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home > food & wine dictionary > coriander

Food and Wine Dictionary


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 coriander    [KOR-ee-an-der]

Native to the Mediterranean and the Orient, coriander is related to the parsley family. It's known for both itsseeds (actually the dried, ripe fruit of the plant) and for its dark green, lacyleaves. The flavors of the seeds and leaves bear absolutely no resemblance toeach other. Mention of coriander seeds was found in early Sanskritwritings and the seeds themselves have been discovered in Egyptian tombs datingto 960 b.c. The tiny (1/8-inch), yellow-tan seeds are lightly ridged. Theyare mildly fragrant and have an aromatic flavor akin to a combination of lemon,sage and caraway. Whole coriander seeds are used in pickling and for specialdrinks, such as mulled wine. Ground seed is used in many baked goods(particularly Scandinavian), curry blends, soups, etc. (See also  SPICES; HERB AND SPICE CHART.) Both forms are commonly available in supermarkets.Coriander leaves are also commonly known as cilantro  andChinese parsley . Fresh coriander leaves have an extremely pungent(some say fetid) odor and flavor that lends itself well to highly seasoned food.Though it's purported to be the world's most widely used herb, many Americans andEuropeans find that fresh coriander is definitely an acquired taste. Chooseleaves with an even green color and no sign of wilting. Store a bunch ofcoriander, stems down, in a glass of water with a plastic bag over the leaves.Refrigerate in this manner for up to a week, changing the water every 2 days.Coriander leaves are used widely in the cuisines of India, Mexico, the Orient andthe Caribbean.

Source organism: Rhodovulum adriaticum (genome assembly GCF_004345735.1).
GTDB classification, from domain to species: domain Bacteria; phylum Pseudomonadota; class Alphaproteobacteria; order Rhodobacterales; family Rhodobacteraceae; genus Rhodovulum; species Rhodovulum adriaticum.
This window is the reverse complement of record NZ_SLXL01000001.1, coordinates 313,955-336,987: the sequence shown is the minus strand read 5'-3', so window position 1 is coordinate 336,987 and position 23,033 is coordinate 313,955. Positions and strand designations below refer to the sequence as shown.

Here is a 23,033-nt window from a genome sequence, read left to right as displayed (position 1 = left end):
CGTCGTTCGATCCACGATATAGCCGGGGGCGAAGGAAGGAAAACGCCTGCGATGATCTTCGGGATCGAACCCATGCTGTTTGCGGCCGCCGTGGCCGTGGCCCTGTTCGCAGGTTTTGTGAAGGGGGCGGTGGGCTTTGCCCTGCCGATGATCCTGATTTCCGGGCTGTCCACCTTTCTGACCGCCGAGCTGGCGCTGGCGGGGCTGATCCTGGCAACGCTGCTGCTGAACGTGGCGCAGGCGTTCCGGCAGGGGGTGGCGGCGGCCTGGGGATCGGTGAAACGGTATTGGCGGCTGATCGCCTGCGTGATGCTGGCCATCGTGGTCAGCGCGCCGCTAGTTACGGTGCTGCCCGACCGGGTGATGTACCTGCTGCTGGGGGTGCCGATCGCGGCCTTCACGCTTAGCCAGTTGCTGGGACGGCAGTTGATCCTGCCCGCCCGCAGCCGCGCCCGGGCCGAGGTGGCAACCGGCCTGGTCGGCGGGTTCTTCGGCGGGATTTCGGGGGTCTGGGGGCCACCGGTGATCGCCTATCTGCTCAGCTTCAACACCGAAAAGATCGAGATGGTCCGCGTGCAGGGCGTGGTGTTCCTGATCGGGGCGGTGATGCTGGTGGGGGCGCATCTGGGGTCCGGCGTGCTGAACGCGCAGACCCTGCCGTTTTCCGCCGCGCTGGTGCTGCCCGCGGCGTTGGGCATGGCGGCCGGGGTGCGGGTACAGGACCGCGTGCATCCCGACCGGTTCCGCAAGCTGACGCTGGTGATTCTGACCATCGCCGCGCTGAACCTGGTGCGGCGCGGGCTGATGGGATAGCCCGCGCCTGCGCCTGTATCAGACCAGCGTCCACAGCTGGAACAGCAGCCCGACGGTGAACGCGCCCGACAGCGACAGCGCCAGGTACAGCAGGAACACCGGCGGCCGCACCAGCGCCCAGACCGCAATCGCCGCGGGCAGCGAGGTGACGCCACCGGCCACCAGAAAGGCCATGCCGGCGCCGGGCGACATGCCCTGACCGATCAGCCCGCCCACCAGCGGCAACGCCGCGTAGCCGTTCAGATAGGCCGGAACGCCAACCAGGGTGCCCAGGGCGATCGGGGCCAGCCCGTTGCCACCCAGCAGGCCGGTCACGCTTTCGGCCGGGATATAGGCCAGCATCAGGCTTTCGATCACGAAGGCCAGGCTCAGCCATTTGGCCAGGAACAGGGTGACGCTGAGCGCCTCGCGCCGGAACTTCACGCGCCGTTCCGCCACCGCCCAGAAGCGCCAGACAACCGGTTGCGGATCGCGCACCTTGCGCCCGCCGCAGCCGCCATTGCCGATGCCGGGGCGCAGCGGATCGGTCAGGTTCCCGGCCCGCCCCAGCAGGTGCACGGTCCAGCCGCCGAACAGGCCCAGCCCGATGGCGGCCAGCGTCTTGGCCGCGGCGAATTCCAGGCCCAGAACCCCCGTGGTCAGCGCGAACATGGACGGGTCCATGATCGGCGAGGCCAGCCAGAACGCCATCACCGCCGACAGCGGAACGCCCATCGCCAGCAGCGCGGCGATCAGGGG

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Material adapted from the The New Food Lover's Companion

© Copyright Barron's Educational Services, Inc. 1995 based on
THE FOOD LOVER'S COMPANION, 2nd edition, by Sharon Tyler Herbst.


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